Tuesday, 9 June 2015

70 years since the Aussies hit the beach to protect the Sultana oil.

“The island of Borneo, with its oilfields and strategic location for the offensive against British Malaya and Dutch Java, was one of the prime targets of Japan's military offensive of 1941-42. The Japanese systematically and swiftly secured their objectives in Borneo during the early months of their 'push' into the resource-rich Southern Area (South-East Asia) following Pearl Harbor. The Miri and Seria oilfields in Sarawak and Brunei respectively were captured without much fuss in less than a fortnight of their initial landings off the north-west coast of Borneo in mid-December 1941. Before the close of January 1942, the Dutch oilfields at Tarakan and Balikpapan were under Japanese control. By 1943 Bornean oil was contributing to the Japanese war machine.

{3} The later part of 1944, however, witnessed the increasing effectiveness of the American navy in cutting off Japanese shipping lines between the home islands and the Southern Area. Moreover, Allied bombing raids were continuously carried out on oilfields and other strategic areas of Borneo from Australia. As the American offensive gained ground in the Philippines, the Japanese home islands increasingly lost their links with sources of oil supply in Borneo.

{4} The island of Borneo came within the scope of operations of the South-West Pacific Area (SWPA) under the command of the American general, Douglas MacArthur.1 Despite its oilfields, Borneo did not feature high on MacArthur's list of priorities. He was obsessively determined to re-take the Philippines at all costs, arguing that an American occupation would hastened the defeat of Japan through cutting off the Japanese supply line from its Southern Area. More importantly, MacArthur saw his return to the Philippines – which he left hurriedly in early 1942 for Australia – as a means of restoring American prestige and honour. It was an apparent case of political expediency overriding military strategy.

{5} In order to facilitate his reconquest of the Philippines, MacArthur struck a deal with the Dutch that he be given "complete authority in the East Indies during any military operations". In return, he promised to restore Dutch authority in their colonies as rapidly as possible.2 Therefore, the recapture of the Netherlands East Indies, particularly Java, became part of MacArthur's plans. The seizure of Borneo was to offer bases to launch his offensive against Java. Furthermore MacArthur argued that the Bornean oilfields would be denied the enemy and instead deployed to Allied advantage.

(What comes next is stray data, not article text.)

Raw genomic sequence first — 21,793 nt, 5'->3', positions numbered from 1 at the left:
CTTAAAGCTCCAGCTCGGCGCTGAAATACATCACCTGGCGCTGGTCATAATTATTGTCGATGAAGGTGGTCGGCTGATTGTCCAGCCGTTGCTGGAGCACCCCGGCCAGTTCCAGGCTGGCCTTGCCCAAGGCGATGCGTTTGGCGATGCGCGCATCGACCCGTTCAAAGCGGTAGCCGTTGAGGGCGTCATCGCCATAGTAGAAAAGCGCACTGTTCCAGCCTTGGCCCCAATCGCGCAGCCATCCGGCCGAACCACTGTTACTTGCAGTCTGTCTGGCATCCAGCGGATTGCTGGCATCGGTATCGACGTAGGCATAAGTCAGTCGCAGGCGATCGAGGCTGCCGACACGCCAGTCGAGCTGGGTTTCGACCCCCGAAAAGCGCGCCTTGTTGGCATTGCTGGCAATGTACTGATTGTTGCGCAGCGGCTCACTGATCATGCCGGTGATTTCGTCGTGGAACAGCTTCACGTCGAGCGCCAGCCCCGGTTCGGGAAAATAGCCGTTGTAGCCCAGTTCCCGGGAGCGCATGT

{6} Nonetheless MacArthur had no intention of committing American land forces in the Borneo campaign. Instead, Australian troops would spearhead the offensive there, with landings planned at Tarakan, Brunei Bay and Labuan Island, and Balikpapan – in that order. The Australian Army had ample American naval and air support, and also from the Royal Australian Air Force (RAAF), for amphibious operations. The 1st Australian Corps, consisting of the 7th and 9th AIF Divisions under the command of Lieutenant General Sir Leslie Morshead, was entrusted with the Borneo operations.” https://www.awm.gov.au/journal/j37/borneo.asp

Notice the uninterrupted stay behind ops in the hills. Watching. No one bothers with the gold, just the oil.

SAS ops there twenty years later, mid 60s, found this part of town, Tawao etc., was an unspoiled idyll. Again, a decade after that, we find the 1970s (UK?) equivalent of the USS Jimmy Carter spooking around the Philippines picking up heavy metals for flushing through the LMC.

What is so astonishing about the troofers sudden noticing of banker deaths recently is that this is not a new occurrence. Murder around stolen loot. The demographics have simply indicated a high degree of social mobility for the thieving classes over the decades.